Flu in the air

Germs tiny enough to pass through surgical masks may cause half of all cases

By Stephen Ornes, 13:22 PM June 13, 2013

This illustration shows a flu virus as if it were cut in half. The outside is made of protein. The inside contains genetic material. A new study suggests tiny, long-lasting airborne particles that contain this germ cause at least half of all flu cases. Credit: National Institute of Allergy and Infectious Diseases (NIAID)

It’s easy to catch the flu. Just breathe.

Tiny, germ-laden particles in the air may cause half or more of all cases of the respiratory infection. And that is a surprise, scientists now report. Until now, researchers thought large particles — the type that can’t stay airborne long after being expelled by a cough or sneeze — spread most cases of influenza.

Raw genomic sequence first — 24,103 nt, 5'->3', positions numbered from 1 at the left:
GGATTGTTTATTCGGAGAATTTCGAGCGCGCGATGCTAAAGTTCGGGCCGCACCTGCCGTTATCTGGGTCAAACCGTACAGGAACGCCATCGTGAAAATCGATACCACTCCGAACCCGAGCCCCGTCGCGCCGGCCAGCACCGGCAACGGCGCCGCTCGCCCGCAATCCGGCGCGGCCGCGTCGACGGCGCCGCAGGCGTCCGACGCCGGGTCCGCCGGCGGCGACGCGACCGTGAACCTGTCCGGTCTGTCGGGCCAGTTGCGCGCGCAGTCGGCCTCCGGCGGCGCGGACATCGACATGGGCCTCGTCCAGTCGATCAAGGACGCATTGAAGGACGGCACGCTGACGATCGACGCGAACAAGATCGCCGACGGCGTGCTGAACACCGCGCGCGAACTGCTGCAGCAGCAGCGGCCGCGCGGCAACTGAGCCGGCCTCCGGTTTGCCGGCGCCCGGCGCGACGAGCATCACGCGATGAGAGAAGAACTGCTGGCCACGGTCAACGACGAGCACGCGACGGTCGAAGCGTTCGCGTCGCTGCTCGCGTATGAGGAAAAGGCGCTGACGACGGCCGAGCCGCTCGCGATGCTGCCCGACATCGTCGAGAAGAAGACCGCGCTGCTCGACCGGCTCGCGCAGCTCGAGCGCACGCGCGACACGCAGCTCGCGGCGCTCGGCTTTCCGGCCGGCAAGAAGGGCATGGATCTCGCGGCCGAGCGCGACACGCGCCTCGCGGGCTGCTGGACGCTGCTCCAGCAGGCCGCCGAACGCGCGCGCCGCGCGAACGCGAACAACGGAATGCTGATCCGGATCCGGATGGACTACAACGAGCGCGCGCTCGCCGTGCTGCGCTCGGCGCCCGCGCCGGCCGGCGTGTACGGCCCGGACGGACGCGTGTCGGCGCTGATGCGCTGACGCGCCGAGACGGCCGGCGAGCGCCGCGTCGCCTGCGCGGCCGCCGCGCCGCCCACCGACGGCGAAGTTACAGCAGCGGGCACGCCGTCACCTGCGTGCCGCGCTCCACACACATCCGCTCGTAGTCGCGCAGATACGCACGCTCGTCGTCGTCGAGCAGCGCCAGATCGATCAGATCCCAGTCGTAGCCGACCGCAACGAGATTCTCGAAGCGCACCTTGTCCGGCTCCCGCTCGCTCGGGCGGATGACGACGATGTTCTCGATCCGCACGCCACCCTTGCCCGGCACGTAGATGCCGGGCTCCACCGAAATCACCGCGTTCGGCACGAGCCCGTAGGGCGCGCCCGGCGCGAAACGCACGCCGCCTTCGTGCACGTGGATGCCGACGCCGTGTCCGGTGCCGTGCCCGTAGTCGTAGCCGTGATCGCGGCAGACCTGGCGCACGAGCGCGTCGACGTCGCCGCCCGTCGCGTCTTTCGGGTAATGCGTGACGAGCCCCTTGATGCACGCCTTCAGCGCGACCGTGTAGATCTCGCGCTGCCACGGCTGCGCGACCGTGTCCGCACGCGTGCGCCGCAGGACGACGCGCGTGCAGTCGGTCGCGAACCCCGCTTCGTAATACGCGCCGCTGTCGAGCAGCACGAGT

Tiny particles that can float in the air for hours to days are known as aerosols. Researchers knew that germy aerosols might spread flu...

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